From property to transportation to music, many industries are being transformed by our new-found love of sharing, a societal change that’s having a profound effect on the insurance industry too.
“Not long ago, you’d find it hard to imagine letting an unknown person sleep in your house or regularly jumping in a stranger’s car”
“Millennials, zoomers and the generations that follow don’t have the same ownership obsession that has underpinned the worldview of their predecessors,” says Christopher Moore, Head of the Insuring Business of Tomorrow Today (ibott) team at Apollo.
Rather than being weighed down by storage, maintenance and mortgages, consumers are choosing to buy into experiences and to take regular opportunities to change or upgrade their preferences.
It’s opened the door for scores of new billion-dollar businesses that have started to reshape the economy around these radically different ideas. Expected to grow by 1000% over the next 10 years, the sharing economy is shattering convention by recasting assets, like cars, as services.
These brand new business models are asking brave insurers to create brand new insurance models. Apollo, a specialist in developing products for modern businesses, is playing an important role in this – perhaps more than you’d expect. This is because these disruptive new businesses rely, like never before, on trust.
“Not long ago, you’d find it hard to imagine letting an unknown person sleep in your house or regularly jumping in a stranger’s car,” says Moore, “And now companies like Airbnb and Lyft have made it a regular occurrence.”
Those pioneering companies couldn’t do what they do without first building a great deal of trust; and they couldn’t win that trust without the right assurances for both businesses and service-users.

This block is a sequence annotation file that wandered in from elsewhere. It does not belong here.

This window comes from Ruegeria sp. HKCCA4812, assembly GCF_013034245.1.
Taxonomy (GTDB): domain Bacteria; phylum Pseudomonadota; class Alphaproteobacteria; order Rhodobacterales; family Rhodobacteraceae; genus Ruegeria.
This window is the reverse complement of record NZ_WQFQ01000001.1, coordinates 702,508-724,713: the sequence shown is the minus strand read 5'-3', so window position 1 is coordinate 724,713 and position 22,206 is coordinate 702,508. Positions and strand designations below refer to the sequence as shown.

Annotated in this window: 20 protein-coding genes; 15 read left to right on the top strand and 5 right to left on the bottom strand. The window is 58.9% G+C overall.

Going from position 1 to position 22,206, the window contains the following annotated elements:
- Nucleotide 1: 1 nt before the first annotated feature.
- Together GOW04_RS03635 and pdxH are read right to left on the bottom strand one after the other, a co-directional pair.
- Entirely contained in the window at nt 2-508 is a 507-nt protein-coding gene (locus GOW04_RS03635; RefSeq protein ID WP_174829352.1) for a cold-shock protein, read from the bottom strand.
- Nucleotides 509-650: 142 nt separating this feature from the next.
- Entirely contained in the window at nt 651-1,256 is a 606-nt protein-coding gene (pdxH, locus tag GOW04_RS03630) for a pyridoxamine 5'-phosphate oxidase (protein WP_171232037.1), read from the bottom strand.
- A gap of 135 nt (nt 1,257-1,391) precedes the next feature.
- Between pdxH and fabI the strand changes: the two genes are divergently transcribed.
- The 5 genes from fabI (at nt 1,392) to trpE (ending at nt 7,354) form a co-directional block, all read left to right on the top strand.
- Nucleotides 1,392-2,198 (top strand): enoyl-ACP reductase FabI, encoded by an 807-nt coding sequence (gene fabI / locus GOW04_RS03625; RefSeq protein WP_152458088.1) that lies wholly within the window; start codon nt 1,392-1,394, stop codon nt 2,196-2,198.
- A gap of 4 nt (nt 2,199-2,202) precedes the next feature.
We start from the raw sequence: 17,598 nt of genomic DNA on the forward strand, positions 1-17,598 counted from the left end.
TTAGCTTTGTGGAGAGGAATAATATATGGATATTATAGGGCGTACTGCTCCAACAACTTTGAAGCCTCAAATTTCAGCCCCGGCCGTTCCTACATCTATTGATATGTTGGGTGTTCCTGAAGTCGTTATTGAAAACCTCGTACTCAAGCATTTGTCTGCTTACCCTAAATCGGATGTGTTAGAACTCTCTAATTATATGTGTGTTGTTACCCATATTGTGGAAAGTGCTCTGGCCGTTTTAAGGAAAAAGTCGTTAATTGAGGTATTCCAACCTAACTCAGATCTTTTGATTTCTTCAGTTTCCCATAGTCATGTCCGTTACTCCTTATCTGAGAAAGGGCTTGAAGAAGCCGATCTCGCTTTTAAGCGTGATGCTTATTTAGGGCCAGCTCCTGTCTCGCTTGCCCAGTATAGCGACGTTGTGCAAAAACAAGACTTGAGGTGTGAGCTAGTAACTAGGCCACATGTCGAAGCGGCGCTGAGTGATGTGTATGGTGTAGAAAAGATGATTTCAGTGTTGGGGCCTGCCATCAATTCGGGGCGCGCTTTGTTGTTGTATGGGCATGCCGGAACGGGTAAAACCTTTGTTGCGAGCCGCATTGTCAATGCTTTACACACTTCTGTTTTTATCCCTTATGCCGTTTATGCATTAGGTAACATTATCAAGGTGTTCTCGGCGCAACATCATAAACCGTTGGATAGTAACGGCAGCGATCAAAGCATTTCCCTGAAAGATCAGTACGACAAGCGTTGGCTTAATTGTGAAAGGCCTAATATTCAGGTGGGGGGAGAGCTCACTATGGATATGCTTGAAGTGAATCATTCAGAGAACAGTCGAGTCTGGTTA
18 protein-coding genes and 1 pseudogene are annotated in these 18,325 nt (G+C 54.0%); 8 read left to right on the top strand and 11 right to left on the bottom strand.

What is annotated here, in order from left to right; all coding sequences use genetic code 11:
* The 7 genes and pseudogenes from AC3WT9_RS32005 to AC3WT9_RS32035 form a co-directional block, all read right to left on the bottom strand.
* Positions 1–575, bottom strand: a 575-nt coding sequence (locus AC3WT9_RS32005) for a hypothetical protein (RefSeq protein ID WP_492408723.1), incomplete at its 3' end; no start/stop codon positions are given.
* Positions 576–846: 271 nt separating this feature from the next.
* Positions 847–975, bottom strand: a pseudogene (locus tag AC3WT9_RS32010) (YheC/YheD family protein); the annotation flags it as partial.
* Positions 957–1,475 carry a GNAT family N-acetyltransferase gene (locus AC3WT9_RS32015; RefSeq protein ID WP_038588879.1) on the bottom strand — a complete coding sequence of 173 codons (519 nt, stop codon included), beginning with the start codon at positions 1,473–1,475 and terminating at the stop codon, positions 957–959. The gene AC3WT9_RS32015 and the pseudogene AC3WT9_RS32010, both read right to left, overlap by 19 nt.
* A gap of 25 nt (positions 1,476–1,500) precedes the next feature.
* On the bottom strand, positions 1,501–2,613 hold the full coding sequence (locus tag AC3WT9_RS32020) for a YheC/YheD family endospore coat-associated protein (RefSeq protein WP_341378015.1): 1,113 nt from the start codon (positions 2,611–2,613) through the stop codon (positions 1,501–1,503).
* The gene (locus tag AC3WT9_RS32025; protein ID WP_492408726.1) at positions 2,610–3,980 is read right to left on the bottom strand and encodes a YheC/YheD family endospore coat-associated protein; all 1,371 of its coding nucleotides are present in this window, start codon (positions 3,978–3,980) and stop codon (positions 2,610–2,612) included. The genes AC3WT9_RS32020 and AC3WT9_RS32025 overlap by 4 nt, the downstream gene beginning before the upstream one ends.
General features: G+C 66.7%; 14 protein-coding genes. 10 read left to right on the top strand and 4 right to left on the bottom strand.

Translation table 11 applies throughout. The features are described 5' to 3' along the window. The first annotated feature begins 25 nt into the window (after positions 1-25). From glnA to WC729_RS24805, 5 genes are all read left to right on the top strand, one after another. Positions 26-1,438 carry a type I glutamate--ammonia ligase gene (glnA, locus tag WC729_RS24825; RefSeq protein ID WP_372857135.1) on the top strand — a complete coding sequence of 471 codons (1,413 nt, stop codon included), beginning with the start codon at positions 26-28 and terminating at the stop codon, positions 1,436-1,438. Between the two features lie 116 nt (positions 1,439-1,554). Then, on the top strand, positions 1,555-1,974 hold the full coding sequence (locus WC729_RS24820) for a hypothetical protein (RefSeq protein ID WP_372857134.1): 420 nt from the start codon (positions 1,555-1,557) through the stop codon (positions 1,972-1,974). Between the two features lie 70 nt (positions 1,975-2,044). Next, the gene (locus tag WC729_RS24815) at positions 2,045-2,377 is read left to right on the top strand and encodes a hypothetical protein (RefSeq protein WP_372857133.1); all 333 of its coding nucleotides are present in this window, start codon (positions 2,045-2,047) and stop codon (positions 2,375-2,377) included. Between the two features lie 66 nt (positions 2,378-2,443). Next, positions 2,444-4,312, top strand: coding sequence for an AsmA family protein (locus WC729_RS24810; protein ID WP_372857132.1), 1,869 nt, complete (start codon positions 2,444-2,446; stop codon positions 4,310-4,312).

“Sharing economy companies are proud of their insurance and display it prominently to build trust in their platform,” Moore explains, “Most sharing economy platforms have demand that far outstrips supply – and insurance can increase the latter.”
One key sector that is being affected, as Moore points out, is the automotive industry. New ownership models have already changed the landscape significantly, and new technologies on the horizon – such as self-driving cars – will only bring even greater changes.
Some manufacturers have even stopped calling themselves ‘car companies’, instead using terms like ‘mobility solutions’ - moving away from selling and reimagining themselves as service providers.
“Most car manufacturers are looking at vehicle subscription programmes that allow you to lease vehicles on a short-term basis,” explains Moore. “You could rent a large SUV during the week for the kids drop off and pick up but on the weekend swap it for a sports car or convertible for when the kids are with their grandparents.”
The result: annual insurance rates for cars just couldn’t work. Now you have different drivers in different vehicles all the time and need an insurance model based on usage per mile or per hour. The ibott team is tasked with developing insurance products to address new risk exposures just like this. Ultimately, it means creating a usage-based insurance model.
There are challenges, however, to insuring new industries with less than ten years of data. That’s why insurance companies like Apollo are investing in research and education to understand the space, and building long-term relationships with companies to share assumptions and decide a fair pricing model together.
“At Apollo we are committed to leading the Lloyd’s market and developing new products and capacity across all lines, not just those written by Apollo,” says Moore, “to serve the needs of our sharing economy clients.”
The pay-off is clear: the right insurance can become a foundation for these new industries to flourish, and for consumers to take part in the sharing revolution.